“‘I have talked with your mother on the matter of a wedding ring and showed her what you said on the subject. She says she has no objection whatever to my wearing one. To tell you the truth, I had not given that matter very much thought, but I believed that it would be better to have one, as without doubt, in the colonies, if I was to travel with you not wearing the sign that I was your wife, people would be led to imagine all sorts of things, and we should in many instances lose our influence for good that we might otherwise have over the minds of others. I am very glad you look at the matter in the way you do. I have wondered sometimes what you thought about it. I feel sure that, as you say, God will not be displeased with me for wearing it. ‘

“[Years later, W. C. White, on Ellen White’s request, responded to an inquiry from a minister’s wife in Edinburgh, Scotland, on the point: ‘Now regarding the question raised in your letter. The wearing of a gold ring as a matter of ornament is a useless practice, and contrary to the Bible instruction regarding the simplicity of dress and apparel. The wearing of a ring as a token of loyalty in those countries and among those people where such a custom is so thoroughly established that departure from that custom will be universally misunderstood is, in my opinion, quite another matter, and I think that if you should follow the counsel of men and women of experience who have labored in great Britain and in India, the Lord will not count it to you as a violation regarding the simplicity of women’s apparel. Possibly you may be interested in the story of my wife’s experience with the wedding ring. While she was attending Bible school in Australia, I became well acquainted with her, and when the time drew near for our marriage, I proposed that it be in Tasmania at her father’s home. Regarding this she was not enthusiastic, and upon inquiry, I learned that her father had very decided opinions regarding the duty of the wife to wear the wedding ring, and my wife, knowing that Americans looked upon this matter differently than the British people, supposed that I would object. She did not care for it personally, but I purchased a ring, and we were married with it because her father’s family and all her friends regarded it as essential. After we had been married a few months, and had settled down in our home where we were well known, she laid aside the ring, and when I asked her why she took it off, she said it was in the way when she was washing. I don’t know what became of the ring, but she has not worn it since. I think that in this experience it was her desire to follow the instruction of Paul when he wrote, ‘whether therefore ye eat, or drink, or whatsoever ye do, do all to the glory of God.’ By the wearing of the ring during that portion of our experience where its absence would have been wondered at, and caused unnecessary prejudice, and by laying it aside as soon as that experience was terminated, she has felt that she was doing that which would best serve the cause of our Master.’—DF 121, WCW to Mrs. W. E. Ingle, April 14, 1913.]” 4 Bio 195-197.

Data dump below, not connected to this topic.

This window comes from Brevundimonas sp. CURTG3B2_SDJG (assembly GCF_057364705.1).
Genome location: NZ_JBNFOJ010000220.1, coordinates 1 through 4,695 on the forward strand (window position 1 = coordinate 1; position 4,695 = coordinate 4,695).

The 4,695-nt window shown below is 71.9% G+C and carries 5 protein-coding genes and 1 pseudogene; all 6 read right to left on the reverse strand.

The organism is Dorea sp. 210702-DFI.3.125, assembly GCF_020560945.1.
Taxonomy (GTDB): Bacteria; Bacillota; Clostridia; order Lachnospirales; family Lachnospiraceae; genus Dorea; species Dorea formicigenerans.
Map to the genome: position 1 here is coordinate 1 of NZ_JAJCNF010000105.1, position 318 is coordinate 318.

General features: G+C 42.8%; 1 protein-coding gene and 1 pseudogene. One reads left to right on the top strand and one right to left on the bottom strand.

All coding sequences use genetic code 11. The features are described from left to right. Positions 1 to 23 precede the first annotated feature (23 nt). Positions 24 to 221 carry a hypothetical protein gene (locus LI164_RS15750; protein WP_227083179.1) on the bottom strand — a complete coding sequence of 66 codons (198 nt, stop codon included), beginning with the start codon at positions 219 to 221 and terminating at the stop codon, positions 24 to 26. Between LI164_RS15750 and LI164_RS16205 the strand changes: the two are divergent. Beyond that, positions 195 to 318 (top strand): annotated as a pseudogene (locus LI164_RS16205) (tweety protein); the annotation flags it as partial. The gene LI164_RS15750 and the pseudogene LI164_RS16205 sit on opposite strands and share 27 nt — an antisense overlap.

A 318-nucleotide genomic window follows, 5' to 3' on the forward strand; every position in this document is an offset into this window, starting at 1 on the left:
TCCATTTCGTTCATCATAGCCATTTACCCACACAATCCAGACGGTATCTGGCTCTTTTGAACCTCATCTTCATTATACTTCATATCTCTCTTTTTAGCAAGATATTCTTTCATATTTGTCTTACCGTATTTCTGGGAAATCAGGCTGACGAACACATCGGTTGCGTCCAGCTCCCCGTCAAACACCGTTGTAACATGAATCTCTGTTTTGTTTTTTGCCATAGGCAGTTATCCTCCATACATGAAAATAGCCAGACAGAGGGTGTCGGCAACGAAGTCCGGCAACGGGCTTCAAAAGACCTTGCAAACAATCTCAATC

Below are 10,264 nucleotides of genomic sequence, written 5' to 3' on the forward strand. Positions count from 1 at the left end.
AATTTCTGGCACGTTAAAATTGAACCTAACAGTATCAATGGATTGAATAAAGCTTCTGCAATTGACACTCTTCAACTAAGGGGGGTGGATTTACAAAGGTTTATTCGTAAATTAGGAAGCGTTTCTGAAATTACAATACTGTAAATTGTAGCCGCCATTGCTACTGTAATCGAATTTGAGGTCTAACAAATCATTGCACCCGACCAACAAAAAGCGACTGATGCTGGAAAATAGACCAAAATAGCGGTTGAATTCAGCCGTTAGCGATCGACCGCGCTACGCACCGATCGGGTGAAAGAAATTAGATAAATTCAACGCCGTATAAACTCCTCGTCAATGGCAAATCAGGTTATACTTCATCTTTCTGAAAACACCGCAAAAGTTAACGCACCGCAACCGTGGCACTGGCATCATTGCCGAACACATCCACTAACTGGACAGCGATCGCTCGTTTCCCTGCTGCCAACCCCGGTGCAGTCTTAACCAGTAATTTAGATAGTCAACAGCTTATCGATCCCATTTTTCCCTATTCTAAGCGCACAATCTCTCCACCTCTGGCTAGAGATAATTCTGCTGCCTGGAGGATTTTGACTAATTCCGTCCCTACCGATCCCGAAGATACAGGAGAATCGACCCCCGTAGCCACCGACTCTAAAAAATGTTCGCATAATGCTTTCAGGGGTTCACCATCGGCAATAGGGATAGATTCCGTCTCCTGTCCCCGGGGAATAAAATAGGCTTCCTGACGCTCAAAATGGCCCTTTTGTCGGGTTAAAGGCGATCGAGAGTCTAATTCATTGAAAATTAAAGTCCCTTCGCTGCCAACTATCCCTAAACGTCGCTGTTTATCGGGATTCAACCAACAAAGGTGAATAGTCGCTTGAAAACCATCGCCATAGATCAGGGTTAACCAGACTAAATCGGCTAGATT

In conclusion: We believe that wedding rings should not be worn where it is not obligatory or necessary.